Norwegian bakery Rolfsen’s new identity puts a modern spin on Nordic tradition

Designed by A Line studio, the US-based family bakery’s look takes inspiration from a traditional Norwegian pretzel-like pastry.

A Line has designed a new identity for US-based Norwegian bakery Rolfsen, which hopes to put a “warm, modern twist” on traditional Nordic heritage.

The international design studio has crafted a new logo, strategy, packaging and website for the family-run bakery.

The bakery was “looking to bring a little more ‘hygge’ to the US”, A Line co-founder Nick Monkhouse says.

“Using family recipes handed down over generations, they wanted to capture their Nordic heritage, but execute it with a warm, modern twist,” the designer adds.

The logo is based on a traditional Norwegian pastry called the kringla, which dates back centuries in Scandinavia. The dough forms a figure-8 shape and is a variation of a pretzel.

A Line has created a pared-back representation of the pastry for the bakery’s symbol, in the form of two overlapping circles.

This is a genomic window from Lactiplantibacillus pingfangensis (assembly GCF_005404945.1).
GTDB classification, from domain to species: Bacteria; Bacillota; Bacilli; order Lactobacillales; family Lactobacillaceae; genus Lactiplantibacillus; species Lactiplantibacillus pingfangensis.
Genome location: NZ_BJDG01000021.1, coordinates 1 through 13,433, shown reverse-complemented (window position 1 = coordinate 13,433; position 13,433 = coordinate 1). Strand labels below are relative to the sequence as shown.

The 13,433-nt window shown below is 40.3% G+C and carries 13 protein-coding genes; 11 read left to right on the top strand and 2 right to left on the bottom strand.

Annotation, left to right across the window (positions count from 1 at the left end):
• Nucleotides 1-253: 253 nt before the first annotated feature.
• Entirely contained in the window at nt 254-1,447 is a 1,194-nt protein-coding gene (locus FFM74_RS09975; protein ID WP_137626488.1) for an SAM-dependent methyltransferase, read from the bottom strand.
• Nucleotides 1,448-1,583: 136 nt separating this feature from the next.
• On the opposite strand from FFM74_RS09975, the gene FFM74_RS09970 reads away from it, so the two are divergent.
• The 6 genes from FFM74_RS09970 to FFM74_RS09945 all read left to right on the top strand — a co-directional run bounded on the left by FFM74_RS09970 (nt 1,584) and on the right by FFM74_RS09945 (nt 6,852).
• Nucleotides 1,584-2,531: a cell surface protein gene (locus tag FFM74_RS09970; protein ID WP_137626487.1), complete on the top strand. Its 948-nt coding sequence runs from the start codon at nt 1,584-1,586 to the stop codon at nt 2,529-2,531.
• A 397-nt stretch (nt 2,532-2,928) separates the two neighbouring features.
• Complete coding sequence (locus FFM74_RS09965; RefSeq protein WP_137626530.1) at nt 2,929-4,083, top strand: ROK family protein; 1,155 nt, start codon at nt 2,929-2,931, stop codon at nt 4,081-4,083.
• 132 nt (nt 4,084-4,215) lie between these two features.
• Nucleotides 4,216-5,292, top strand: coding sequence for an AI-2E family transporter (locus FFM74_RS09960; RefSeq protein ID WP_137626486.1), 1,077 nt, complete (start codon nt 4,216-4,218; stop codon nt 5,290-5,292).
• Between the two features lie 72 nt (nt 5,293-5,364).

In an attempt to keep the look playful, the design team animated the symbol to depict the “all-important kneading process that gives the kringla its incredible flavour”, Monkhouse adds.

The kringla shape can be seen throughout the wider identity. Ingredients are written out in the shape of the pastry, which appears on marketing visuals and packaging. It also provides a frame for photography.

Scandinavian shades have inspired the colour palette, according to Monkhouse. There’s a focus on neutral and muted tones that “complimented the product and ingredient shots, but didn’t overpower them”, the designer says.

“These colours also felt warm and contemporary, but also simple and classic,” he adds.

GT Super Display has been chosen as the primary typeface for its “balanced personality” which combines “forward-leaning and timelessness”, Monkhouse says. This felt right for a brand that wanted to combine modernity and retain its heritage, according to the designer.

Ginto Regular has been used as a supporting typeface and for body copy. “The intention of this was to capture the duality of the business: high-quality ingredients and products brought to life by a playful brand and leadership team,” Monkhouse says.

The designer says that the typefaces are intended to pair with the animation style. Some of the proposed animations show the symbol changing colour, as well as circular bites being taken out of copy.


What do you think of the new look for Rolfsen? Let us know in the comments below.

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